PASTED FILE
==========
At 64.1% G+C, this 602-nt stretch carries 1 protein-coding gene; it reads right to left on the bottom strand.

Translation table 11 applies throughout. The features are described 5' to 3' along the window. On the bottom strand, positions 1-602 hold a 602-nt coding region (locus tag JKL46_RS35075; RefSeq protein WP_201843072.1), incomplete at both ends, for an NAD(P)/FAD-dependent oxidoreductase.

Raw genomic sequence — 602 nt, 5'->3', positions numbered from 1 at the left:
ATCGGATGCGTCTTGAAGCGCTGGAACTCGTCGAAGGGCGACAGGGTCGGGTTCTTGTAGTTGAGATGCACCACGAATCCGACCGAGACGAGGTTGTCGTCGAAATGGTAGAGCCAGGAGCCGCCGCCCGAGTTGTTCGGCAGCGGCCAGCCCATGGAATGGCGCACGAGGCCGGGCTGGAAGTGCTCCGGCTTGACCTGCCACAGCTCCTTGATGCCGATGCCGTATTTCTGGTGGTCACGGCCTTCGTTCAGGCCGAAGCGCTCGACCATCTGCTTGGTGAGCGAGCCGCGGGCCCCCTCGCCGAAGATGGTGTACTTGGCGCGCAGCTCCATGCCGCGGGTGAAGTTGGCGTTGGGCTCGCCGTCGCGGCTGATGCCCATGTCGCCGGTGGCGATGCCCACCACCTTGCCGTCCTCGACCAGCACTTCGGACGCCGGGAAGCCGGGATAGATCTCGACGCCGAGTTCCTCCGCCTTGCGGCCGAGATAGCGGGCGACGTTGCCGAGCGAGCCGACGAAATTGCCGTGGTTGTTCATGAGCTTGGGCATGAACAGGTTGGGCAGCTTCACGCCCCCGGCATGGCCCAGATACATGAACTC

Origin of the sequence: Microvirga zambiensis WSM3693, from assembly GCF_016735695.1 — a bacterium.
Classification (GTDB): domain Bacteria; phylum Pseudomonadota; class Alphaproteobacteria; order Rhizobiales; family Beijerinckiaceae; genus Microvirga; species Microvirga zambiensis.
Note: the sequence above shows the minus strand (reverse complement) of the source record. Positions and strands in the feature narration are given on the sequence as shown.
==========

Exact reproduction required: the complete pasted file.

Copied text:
At 64.1% G+C, this 602-nt stretch carries 1 protein-coding gene; it reads right to left on the bottom strand.

Translation table 11 applies throughout. The features are described 5' to 3' along the window. On the bottom strand, positions 1-602 hold a 602-nt coding region (locus tag JKL46_RS35075; RefSeq protein WP_201843072.1), incomplete at both ends, for an NAD(P)/FAD-dependent oxidoreductase.

Raw genomic sequence — 602 nt, 5'->3', positions numbered from 1 at the left:
ATCGGATGCGTCTTGAAGCGCTGGAACTCGTCGAAGGGCGACAGGGTCGGGTTCTTGTAGTTGAGATGCACCACGAATCCGACCGAGACGAGGTTGTCGTCGAAATGGTAGAGCCAGGAGCCGCCGCCCGAGTTGTTCGGCAGCGGCCAGCCCATGGAATGGCGCACGAGGCCGGGCTGGAAGTGCTCCGGCTTGACCTGCCACAGCTCCTTGATGCCGATGCCGTATTTCTGGTGGTCACGGCCTTCGTTCAGGCCGAAGCGCTCGACCATCTGCTTGGTGAGCGAGCCGCGGGCCCCCTCGCCGAAGATGGTGTACTTGGCGCGCAGCTCCATGCCGCGGGTGAAGTTGGCGTTGGGCTCGCCGTCGCGGCTGATGCCCATGTCGCCGGTGGCGATGCCCACCACCTTGCCGTCCTCGACCAGCACTTCGGACGCCGGGAAGCCGGGATAGATCTCGACGCCGAGTTCCTCCGCCTTGCGGCCGAGATAGCGGGCGACGTTGCCGAGCGAGCCGACGAAATTGCCGTGGTTGTTCATGAGCTTGGGCATGAACAGGTTGGGCAGCTTCACGCCCCCGGCATGGCCCAGATACATGAACTC

Origin of the sequence: Microvirga zambiensis WSM3693, from assembly GCF_016735695.1 — a bacterium.
Classification (GTDB): domain Bacteria; phylum Pseudomonadota; class Alphaproteobacteria; order Rhizobiales; family Beijerinckiaceae; genus Microvirga; species Microvirga zambiensis.
Note: the sequence above shows the minus strand (reverse complement) of the source record. Positions and strands in the feature narration are given on the sequence as shown.